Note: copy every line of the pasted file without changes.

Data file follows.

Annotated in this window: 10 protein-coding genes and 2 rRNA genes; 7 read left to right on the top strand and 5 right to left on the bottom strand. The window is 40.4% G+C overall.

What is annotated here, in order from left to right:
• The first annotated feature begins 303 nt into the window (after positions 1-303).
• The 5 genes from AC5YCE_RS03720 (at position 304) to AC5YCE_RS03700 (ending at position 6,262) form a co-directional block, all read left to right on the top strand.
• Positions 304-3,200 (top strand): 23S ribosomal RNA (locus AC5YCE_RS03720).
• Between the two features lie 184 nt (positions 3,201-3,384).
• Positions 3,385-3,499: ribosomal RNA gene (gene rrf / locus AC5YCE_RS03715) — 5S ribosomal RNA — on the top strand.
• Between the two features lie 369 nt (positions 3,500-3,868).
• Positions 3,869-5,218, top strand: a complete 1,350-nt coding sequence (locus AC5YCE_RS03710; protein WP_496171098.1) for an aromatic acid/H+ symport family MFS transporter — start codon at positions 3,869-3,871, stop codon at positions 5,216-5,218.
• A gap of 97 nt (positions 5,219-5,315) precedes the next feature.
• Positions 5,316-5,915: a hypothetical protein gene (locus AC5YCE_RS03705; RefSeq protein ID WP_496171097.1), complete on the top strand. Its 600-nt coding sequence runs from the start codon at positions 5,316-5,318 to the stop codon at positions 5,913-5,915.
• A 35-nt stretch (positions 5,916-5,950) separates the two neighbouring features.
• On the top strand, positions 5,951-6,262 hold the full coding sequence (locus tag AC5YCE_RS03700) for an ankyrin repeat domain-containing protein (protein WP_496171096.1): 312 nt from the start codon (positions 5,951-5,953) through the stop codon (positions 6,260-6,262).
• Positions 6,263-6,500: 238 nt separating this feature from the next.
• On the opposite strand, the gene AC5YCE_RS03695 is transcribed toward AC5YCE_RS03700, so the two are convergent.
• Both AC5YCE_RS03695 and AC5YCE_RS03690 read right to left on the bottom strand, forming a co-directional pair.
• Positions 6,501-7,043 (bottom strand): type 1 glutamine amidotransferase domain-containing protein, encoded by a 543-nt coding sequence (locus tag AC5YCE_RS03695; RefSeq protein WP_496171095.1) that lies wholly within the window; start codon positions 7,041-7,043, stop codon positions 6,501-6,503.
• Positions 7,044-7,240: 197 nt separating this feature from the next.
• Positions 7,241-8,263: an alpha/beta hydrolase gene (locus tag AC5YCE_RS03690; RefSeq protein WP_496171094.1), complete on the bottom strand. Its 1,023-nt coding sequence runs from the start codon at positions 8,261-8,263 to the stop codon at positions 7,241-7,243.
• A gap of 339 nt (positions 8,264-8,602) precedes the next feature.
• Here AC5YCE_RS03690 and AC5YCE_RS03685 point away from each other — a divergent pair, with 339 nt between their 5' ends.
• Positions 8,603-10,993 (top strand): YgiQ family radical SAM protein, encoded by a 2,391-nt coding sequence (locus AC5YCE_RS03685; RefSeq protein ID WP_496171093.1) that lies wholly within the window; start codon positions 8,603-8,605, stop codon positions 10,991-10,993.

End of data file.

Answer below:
Annotated in this window: 10 protein-coding genes and 2 rRNA genes; 7 read left to right on the top strand and 5 right to left on the bottom strand. The window is 40.4% G+C overall.

What is annotated here, in order from left to right:
• The first annotated feature begins 303 nt into the window (after positions 1-303).
• The 5 genes from AC5YCE_RS03720 (at position 304) to AC5YCE_RS03700 (ending at position 6,262) form a co-directional block, all read left to right on the top strand.
• Positions 304-3,200 (top strand): 23S ribosomal RNA (locus AC5YCE_RS03720).
• Between the two features lie 184 nt (positions 3,201-3,384).
• Positions 3,385-3,499: ribosomal RNA gene (gene rrf / locus AC5YCE_RS03715) — 5S ribosomal RNA — on the top strand.
• Between the two features lie 369 nt (positions 3,500-3,868).
• Positions 3,869-5,218, top strand: a complete 1,350-nt coding sequence (locus AC5YCE_RS03710; protein WP_496171098.1) for an aromatic acid/H+ symport family MFS transporter — start codon at positions 3,869-3,871, stop codon at positions 5,216-5,218.
• A gap of 97 nt (positions 5,219-5,315) precedes the next feature.
• Positions 5,316-5,915: a hypothetical protein gene (locus AC5YCE_RS03705; RefSeq protein ID WP_496171097.1), complete on the top strand. Its 600-nt coding sequence runs from the start codon at positions 5,316-5,318 to the stop codon at positions 5,913-5,915.
• A 35-nt stretch (positions 5,916-5,950) separates the two neighbouring features.
• On the top strand, positions 5,951-6,262 hold the full coding sequence (locus tag AC5YCE_RS03700) for an ankyrin repeat domain-containing protein (protein WP_496171096.1): 312 nt from the start codon (positions 5,951-5,953) through the stop codon (positions 6,260-6,262).
• Positions 6,263-6,500: 238 nt separating this feature from the next.
• On the opposite strand, the gene AC5YCE_RS03695 is transcribed toward AC5YCE_RS03700, so the two are convergent.
• Both AC5YCE_RS03695 and AC5YCE_RS03690 read right to left on the bottom strand, forming a co-directional pair.
• Positions 6,501-7,043 (bottom strand): type 1 glutamine amidotransferase domain-containing protein, encoded by a 543-nt coding sequence (locus tag AC5YCE_RS03695; RefSeq protein WP_496171095.1) that lies wholly within the window; start codon positions 7,041-7,043, stop codon positions 6,501-6,503.
• Positions 7,044-7,240: 197 nt separating this feature from the next.
• Positions 7,241-8,263: an alpha/beta hydrolase gene (locus tag AC5YCE_RS03690; RefSeq protein WP_496171094.1), complete on the bottom strand. Its 1,023-nt coding sequence runs from the start codon at positions 8,261-8,263 to the stop codon at positions 7,241-7,243.
• A gap of 339 nt (positions 8,264-8,602) precedes the next feature.
• Here AC5YCE_RS03690 and AC5YCE_RS03685 point away from each other — a divergent pair, with 339 nt between their 5' ends.
• Positions 8,603-10,993 (top strand): YgiQ family radical SAM protein, encoded by a 2,391-nt coding sequence (locus AC5YCE_RS03685; RefSeq protein ID WP_496171093.1) that lies wholly within the window; start codon positions 8,603-8,605, stop codon positions 10,991-10,993.